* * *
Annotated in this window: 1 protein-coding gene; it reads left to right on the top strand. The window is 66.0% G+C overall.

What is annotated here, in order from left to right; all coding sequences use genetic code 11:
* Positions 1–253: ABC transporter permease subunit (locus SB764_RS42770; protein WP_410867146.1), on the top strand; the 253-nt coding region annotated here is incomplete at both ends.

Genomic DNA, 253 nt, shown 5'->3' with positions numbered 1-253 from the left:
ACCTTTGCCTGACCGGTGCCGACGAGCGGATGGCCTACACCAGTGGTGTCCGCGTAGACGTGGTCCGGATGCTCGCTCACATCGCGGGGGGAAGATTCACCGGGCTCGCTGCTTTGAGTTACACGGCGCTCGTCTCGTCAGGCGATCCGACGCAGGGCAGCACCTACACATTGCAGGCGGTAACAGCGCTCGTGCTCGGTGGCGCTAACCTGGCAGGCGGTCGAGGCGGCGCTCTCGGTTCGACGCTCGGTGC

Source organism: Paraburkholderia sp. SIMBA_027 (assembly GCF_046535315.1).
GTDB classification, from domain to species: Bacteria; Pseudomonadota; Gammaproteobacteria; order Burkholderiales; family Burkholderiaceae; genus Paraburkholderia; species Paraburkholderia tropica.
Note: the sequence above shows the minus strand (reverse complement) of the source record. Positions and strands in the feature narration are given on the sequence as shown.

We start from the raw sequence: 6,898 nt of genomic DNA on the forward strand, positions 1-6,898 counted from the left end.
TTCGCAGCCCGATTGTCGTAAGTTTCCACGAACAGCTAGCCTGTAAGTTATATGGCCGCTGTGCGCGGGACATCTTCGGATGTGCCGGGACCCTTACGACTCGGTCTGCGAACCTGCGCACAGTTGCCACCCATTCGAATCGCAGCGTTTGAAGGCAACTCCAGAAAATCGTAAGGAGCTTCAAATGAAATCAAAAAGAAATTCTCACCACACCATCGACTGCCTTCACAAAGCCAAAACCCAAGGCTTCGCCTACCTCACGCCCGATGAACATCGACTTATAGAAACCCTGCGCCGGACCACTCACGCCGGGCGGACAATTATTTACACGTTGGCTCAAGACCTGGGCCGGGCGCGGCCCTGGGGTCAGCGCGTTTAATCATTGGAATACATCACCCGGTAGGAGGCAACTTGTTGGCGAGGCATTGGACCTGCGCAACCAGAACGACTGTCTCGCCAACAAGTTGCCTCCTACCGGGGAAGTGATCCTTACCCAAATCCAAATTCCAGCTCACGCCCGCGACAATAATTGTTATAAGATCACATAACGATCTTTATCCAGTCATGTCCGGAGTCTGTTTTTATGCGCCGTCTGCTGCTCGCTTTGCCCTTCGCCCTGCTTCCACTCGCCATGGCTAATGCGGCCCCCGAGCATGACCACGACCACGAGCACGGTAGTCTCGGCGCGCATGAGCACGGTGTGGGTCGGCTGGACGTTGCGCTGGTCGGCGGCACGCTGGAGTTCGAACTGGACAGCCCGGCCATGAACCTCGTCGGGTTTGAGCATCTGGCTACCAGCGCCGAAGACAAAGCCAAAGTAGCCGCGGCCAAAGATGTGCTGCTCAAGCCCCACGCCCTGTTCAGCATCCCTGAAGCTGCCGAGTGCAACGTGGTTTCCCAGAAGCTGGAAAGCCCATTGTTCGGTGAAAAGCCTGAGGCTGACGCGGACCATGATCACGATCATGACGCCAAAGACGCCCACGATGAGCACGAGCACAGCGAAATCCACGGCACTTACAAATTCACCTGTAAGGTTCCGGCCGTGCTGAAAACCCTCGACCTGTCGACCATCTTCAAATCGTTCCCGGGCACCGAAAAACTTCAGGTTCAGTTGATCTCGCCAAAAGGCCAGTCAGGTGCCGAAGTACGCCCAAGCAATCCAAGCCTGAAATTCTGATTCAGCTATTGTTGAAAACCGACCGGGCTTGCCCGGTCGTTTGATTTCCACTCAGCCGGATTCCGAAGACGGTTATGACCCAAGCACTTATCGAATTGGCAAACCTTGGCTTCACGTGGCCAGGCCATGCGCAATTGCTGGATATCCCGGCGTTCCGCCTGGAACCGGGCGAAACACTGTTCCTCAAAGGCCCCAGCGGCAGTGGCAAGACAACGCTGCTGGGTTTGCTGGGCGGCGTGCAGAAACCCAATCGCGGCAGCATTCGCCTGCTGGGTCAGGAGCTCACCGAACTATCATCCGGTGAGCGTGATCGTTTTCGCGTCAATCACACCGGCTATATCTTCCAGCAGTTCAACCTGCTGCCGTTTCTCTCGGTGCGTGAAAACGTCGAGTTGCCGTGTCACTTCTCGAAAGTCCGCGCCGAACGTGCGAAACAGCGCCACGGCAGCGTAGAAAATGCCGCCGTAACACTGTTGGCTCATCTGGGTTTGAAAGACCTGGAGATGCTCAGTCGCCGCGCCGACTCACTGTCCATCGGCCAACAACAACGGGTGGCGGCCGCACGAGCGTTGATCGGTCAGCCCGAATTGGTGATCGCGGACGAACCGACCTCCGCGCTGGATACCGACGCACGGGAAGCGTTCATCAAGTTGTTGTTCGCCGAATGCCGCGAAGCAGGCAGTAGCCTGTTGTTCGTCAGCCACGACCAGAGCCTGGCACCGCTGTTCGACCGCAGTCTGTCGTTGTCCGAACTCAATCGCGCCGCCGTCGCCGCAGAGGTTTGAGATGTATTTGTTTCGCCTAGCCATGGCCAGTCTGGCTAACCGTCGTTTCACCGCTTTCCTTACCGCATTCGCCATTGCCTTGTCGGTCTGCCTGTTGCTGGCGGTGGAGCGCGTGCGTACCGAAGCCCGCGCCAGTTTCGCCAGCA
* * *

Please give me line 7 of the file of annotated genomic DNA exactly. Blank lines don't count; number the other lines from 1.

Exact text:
GTDB classification, from domain to species: Bacteria; Pseudomonadota; Gammaproteobacteria; order Burkholderiales; family Burkholderiaceae; genus Paraburkholderia; species Paraburkholderia tropica.